If you can sew a straight line, you can make these very quickly. You can make 2, 5, 10 or more and I'll guarantee that you'll find a use for all of them even while you are still sewing them. I made 5 for kid toy storage and my 2-1/2-year-old son quickly realized that his trains go in the Atticus bag, his plush animals go in the Aspire bag, matchbox cars go in the Bloom bag, etc. He also realized that he can easily transport all of his cars or all of his trains from room to room by dragging the bag around by the drawstring. He loves his little bags and I love that when it's time to clean (and not trip on matchbox cars) I can contain the odds and ends in adorable bags to hang on doorknobs or hooks here and there. (Eventually, I will hang a rack in the hallway for the various bags, but I have more sewing to do first. . . .)
The sizes of the bags were determined by the dimensions of the scraps that I had in my studio. I cut identically sized rectangles, flipped them so the printed sides faced inward, then stitched a straight seam on three sides. Then I turned the sewn pieces inside-out, rolled the open end two times (for a 1-inch hem) and stitched the bottom of the hem, all around the opening. For the drawstring, I found coordinating ribbon and used a safety pin to pull the stitches out of the hem on the edge at the top through which I could feed the end of the ribbon, then I attached the safety pin and pulled it through the tube. I knotted the ribbon at the top and moved on to the next bag.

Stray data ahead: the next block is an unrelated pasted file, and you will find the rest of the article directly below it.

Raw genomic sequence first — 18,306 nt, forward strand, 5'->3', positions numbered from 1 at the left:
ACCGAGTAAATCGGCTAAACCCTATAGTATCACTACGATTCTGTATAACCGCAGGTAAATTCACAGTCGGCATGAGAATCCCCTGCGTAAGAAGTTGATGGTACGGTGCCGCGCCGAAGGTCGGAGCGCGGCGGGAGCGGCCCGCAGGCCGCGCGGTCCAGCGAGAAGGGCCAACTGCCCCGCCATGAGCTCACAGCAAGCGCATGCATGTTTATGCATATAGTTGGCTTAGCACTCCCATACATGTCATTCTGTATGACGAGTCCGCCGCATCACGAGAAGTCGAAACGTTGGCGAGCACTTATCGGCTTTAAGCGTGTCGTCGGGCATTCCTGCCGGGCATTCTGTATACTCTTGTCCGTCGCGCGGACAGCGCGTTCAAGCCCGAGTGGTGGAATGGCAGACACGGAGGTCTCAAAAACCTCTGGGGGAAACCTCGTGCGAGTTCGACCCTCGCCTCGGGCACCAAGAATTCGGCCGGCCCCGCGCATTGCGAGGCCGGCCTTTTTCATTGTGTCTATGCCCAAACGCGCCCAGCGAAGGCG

If you would like more detailed instructions or the dimensions of the bags I made, please email me at firstname.lastname@example.org